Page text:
Building on Pierre Bourdieu’s theory of fields and its contemporary critique, this paper examines the values of Estonian music criticism in print publications. The findings suggest that the state-funded publications are characterized by Romantic ideology, professionalism, and tradition, and cover almost exclusively classical music, whereas private publications review mostly popular music and adopt a more individualized, less normative attitude to music. While transnational studies have referred to the growing legitimation of the ‘popular’ in elite publications, the high–low discrimination evident in Estonian state-funded music journalism upholds the dominant cultural value hierarchy, which is arguably embedded in the institutional framework of Estonian music culture.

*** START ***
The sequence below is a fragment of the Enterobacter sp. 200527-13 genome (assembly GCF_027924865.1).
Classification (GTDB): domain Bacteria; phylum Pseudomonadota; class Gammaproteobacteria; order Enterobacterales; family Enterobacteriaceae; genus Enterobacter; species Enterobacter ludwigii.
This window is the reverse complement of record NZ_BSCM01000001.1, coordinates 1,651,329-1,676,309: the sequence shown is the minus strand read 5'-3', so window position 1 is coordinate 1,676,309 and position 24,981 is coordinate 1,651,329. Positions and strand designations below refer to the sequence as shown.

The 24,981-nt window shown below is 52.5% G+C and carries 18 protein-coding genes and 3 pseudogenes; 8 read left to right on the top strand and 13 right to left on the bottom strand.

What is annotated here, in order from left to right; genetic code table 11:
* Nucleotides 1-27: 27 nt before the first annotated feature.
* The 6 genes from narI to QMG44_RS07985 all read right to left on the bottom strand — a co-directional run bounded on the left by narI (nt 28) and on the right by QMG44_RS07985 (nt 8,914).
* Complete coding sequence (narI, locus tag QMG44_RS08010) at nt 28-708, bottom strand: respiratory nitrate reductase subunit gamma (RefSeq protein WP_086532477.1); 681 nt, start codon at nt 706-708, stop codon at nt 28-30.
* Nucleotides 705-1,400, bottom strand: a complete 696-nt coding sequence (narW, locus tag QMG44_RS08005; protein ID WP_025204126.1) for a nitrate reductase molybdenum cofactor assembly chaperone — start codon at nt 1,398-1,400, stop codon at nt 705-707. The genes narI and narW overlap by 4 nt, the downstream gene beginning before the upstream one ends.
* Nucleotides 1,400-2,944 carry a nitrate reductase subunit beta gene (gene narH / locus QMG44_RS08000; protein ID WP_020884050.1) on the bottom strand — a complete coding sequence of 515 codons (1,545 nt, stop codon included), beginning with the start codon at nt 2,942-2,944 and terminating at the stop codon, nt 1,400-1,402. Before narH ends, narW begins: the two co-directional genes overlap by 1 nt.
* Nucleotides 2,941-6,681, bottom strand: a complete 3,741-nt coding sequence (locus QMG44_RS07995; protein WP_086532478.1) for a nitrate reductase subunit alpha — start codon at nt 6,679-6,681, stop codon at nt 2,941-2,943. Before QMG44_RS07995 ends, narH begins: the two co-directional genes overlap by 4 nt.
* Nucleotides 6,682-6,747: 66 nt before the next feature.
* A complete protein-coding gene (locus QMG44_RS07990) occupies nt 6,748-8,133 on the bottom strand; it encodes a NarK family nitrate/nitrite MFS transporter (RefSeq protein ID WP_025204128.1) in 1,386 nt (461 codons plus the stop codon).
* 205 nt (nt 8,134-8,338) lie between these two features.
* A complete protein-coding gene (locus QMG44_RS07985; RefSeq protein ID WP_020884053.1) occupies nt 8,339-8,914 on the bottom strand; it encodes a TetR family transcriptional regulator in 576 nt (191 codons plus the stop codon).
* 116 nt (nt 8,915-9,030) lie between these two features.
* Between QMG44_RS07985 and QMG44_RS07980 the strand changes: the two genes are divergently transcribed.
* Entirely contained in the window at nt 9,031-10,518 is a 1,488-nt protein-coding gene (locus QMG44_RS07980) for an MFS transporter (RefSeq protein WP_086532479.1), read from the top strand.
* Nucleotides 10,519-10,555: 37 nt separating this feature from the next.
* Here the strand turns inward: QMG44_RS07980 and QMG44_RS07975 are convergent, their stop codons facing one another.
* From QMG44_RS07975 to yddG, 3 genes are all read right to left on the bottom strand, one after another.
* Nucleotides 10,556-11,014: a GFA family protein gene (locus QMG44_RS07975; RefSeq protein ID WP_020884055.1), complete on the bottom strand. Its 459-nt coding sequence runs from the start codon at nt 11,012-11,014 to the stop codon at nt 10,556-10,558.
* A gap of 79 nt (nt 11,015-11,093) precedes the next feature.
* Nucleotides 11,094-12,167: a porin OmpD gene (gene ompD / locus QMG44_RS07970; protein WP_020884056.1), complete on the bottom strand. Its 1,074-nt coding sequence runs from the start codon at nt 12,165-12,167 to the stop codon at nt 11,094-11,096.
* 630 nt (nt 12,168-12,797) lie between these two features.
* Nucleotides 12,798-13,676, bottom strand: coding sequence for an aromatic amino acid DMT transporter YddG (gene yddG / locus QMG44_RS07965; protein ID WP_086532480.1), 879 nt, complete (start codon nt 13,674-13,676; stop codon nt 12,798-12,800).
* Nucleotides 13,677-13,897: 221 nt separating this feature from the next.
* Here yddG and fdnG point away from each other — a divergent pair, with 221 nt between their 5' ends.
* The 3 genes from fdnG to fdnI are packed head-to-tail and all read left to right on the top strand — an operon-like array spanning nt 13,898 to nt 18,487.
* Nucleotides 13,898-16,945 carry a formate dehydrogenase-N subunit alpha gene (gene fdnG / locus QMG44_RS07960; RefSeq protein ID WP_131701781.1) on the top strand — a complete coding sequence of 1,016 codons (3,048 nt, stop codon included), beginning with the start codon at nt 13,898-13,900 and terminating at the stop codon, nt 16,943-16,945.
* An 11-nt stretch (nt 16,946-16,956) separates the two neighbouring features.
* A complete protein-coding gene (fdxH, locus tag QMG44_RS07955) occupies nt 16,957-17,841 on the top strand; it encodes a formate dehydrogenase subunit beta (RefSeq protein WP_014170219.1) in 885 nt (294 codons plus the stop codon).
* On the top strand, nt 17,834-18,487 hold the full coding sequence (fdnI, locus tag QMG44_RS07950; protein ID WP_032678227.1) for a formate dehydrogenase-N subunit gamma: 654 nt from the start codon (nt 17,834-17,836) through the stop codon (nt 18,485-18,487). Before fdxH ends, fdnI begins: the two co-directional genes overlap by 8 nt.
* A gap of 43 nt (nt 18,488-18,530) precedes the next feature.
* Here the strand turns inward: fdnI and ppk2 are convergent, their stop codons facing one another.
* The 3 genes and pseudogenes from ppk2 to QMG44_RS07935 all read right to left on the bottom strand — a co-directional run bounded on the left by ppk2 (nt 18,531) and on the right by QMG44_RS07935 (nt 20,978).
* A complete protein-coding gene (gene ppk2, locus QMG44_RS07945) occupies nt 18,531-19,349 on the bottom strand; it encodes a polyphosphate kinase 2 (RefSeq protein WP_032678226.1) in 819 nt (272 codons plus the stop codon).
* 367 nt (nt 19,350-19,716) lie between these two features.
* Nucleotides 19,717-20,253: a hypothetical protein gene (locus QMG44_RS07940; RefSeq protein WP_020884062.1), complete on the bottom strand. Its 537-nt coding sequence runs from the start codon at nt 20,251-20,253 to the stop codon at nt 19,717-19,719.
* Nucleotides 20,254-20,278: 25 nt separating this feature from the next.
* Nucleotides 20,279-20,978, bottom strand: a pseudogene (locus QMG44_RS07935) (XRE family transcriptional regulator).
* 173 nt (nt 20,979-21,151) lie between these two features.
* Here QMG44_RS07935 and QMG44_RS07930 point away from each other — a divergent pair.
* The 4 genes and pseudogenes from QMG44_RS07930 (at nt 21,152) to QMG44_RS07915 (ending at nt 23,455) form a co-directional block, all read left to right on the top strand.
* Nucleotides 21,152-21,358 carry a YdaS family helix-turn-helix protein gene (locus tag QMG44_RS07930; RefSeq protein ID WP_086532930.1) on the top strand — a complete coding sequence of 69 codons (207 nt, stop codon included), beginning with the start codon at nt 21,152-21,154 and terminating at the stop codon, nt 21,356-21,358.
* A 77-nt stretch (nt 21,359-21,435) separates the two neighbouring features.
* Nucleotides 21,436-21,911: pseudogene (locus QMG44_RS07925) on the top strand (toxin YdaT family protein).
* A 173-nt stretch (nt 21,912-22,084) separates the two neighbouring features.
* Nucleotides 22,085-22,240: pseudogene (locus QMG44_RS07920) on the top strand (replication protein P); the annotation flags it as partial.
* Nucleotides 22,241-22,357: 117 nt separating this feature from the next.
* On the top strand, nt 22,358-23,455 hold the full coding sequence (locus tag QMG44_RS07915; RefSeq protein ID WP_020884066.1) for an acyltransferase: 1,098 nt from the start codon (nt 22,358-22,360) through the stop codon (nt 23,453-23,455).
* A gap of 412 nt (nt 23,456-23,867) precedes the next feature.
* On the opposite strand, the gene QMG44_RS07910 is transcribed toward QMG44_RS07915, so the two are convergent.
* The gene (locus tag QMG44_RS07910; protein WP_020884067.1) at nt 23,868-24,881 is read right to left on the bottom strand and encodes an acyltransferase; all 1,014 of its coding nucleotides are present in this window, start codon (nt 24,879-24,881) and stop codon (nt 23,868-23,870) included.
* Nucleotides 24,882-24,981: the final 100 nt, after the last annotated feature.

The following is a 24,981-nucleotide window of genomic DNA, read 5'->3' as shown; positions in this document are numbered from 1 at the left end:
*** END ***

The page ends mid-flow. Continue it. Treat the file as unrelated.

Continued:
About the speaker
Madis Järvekülg is a junior research fellow in MEDIT and a doctoral student in Studies of Cultures in the School of Humanities, Tallinn University. His research examines the critical discourse on music in the new digital media networks and its effect on the system of music production in Estonia. Madis holds a MA degree in journalism from the University of Tartu and has studied sociology of music and aesthetics of music in the University of Leeds. He has previously worked as an editor and music critic for Estonian Public Broadcasting.